Furthermore, it is probably due more to the late time to Germanic's late attestation than to any inherent "simplicity" of the Germanic languages. 

As an example, there are less than 500 years between the Gothic Gospels of 360 AD and the Old-High-Germanic (OHG) Tatian of 830AD, yet OHG, despite being the most archaic of the West-Germanic(WGmc)languages, is missing a large number of archaic features present in Gothic. 

These includes dual- and passive-markings on verbs, reduplication in Class-VII strong verb past-tenses (also called 'preterite'), the vocative-case, and second-position (Wackernagel's Law) clitics

Many more archaic features may have been lost between the Proto-Germanic (PGmc) of 200BC or so and the attested Gothic language. 

Furthermore, Proto-Romance and Middle-Indic of the fourth-century AD—contemporaneous with Gothic—were significantly simpler than Latin and Sanskrit, respectively and overall probably no more archaic than Gothic.


Nouns (Subtantives
The system of nominal declensions was largely inherited from PIE. Six cases were preserved: vocative, nominative, accusative, dative, instrumental, genitive. The instrumental and vocative can be reconstructed only in the singular.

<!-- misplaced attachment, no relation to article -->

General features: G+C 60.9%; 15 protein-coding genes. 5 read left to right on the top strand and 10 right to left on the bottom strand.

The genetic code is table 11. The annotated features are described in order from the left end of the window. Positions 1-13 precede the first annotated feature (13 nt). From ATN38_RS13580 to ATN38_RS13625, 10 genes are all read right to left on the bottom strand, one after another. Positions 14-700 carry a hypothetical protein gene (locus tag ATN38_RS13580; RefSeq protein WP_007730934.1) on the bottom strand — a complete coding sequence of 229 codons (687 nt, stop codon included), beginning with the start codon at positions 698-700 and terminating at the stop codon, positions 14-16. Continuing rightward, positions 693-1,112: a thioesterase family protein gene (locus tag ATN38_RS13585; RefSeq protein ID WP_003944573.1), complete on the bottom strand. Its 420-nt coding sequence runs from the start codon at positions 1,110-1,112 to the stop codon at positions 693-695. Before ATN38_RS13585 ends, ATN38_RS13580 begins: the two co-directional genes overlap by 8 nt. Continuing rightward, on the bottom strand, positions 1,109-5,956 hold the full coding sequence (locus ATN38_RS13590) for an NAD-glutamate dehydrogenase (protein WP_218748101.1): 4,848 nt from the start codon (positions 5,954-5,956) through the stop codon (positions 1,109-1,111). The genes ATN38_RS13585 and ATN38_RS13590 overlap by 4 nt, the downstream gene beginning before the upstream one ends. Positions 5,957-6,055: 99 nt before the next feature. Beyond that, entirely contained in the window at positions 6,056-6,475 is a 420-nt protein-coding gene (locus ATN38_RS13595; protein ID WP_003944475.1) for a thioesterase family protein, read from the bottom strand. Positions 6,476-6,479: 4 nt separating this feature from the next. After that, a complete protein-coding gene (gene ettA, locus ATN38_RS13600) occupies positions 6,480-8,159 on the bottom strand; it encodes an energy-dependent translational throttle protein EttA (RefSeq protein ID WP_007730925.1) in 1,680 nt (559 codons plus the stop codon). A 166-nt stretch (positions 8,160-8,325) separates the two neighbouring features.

The instrumental survives only in the WGmc languages, and the vocative only in Gothic. The locative case had merged into the dative case, and the ablative may have merged with either the genitive, dative or instrumental cases. 

However, sparse remnants of the earlier locative- and ablative-cases are visible in a few pronominal and adverbial forms, and in some cases the case forms of certain noun-classes use the older locative-ending for the dative.

The older distinction between athematic and thematic stems had been lost, and generally nouns were divided into several declension classes based on the vowels or consonants before the case endings. 

Globally, there were vowel stems (a-, ō-, i- and u-stems) and consonant-stems (n-, r- and z-stems and stem-endings in other consonants). 

Usually, only nouns ending in consonants other than n, r or z are called consonant-stems in the context of PGmc nouns. Neuter nouns of all classes differed from the masculines and feminines in their nominative- and accusative-endings, which were alike.